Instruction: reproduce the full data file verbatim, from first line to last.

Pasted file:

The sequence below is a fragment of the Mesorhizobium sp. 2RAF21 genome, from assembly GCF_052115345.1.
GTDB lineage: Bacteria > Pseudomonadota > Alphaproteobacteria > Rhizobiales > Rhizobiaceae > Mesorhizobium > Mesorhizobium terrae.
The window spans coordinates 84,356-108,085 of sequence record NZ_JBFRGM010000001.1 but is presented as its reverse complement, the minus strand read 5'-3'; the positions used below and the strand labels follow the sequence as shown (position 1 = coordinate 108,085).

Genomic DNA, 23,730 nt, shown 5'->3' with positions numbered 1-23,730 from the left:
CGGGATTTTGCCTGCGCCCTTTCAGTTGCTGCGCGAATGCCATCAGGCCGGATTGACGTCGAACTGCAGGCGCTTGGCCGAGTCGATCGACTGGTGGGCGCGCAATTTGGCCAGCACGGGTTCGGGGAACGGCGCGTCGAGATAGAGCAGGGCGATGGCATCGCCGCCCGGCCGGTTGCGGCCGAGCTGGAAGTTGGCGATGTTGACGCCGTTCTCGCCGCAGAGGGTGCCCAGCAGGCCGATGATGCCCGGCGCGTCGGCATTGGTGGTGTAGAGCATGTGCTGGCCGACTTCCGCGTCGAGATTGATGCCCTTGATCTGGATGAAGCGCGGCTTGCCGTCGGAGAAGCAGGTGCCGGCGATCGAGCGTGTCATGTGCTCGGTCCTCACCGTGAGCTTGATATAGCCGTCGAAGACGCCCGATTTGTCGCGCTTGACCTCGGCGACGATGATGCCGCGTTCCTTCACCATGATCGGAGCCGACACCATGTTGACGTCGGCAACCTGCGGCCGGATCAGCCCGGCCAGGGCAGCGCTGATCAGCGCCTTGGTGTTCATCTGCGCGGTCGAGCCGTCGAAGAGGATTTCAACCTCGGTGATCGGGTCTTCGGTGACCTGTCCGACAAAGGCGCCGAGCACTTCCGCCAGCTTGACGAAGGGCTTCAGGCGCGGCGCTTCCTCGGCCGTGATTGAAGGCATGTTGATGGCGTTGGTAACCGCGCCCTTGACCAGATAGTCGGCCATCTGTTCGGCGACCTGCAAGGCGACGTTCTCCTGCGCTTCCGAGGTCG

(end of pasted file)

The sequence below is a fragment of the Mesorhizobium sp. 2RAF21 genome, from assembly GCF_052115345.1.
GTDB lineage: Bacteria > Pseudomonadota > Alphaproteobacteria > Rhizobiales > Rhizobiaceae > Mesorhizobium > Mesorhizobium terrae.
The window spans coordinates 84,356-108,085 of sequence record NZ_JBFRGM010000001.1 but is presented as its reverse complement, the minus strand read 5'-3'; the positions used below and the strand labels follow the sequence as shown (position 1 = coordinate 108,085).

Genomic DNA, 23,730 nt, shown 5'->3' with positions numbered 1-23,730 from the left:
CGGGATTTTGCCTGCGCCCTTTCAGTTGCTGCGCGAATGCCATCAGGCCGGATTGACGTCGAACTGCAGGCGCTTGGCCGAGTCGATCGACTGGTGGGCGCGCAATTTGGCCAGCACGGGTTCGGGGAACGGCGCGTCGAGATAGAGCAGGGCGATGGCATCGCCGCCCGGCCGGTTGCGGCCGAGCTGGAAGTTGGCGATGTTGACGCCGTTCTCGCCGCAGAGGGTGCCCAGCAGGCCGATGATGCCCGGCGCGTCGGCATTGGTGGTGTAGAGCATGTGCTGGCCGACTTCCGCGTCGAGATTGATGCCCTTGATCTGGATGAAGCGCGGCTTGCCGTCGGAGAAGCAGGTGCCGGCGATCGAGCGTGTCATGTGCTCGGTCCTCACCGTGAGCTTGATATAGCCGTCGAAGACGCCCGATTTGTCGCGCTTGACCTCGGCGACGATGATGCCGCGTTCCTTCACCATGATCGGAGCCGACACCATGTTGACGTCGGCAACCTGCGGCCGGATCAGCCCGGCCAGGGCAGCGCTGATCAGCGCCTTGGTGTTCATCTGCGCGGTCGAGCCGTCGAAGAGGATTTCAACCTCGGTGATCGGGTCTTCGGTGACCTGTCCGACAAAGGCGCCGAGCACTTCCGCCAGCTTGACGAAGGGCTTCAGGCGCGGCGCTTCCTCGGCCGTGATTGAAGGCATGTTGATGGCGTTGGTAACCGCGCCCTTGACCAGATAGTCGGCCATCTGTTCGGCGACCTGCAAGGCGACGTTCTCCTGCGCTTCCGAGGTCG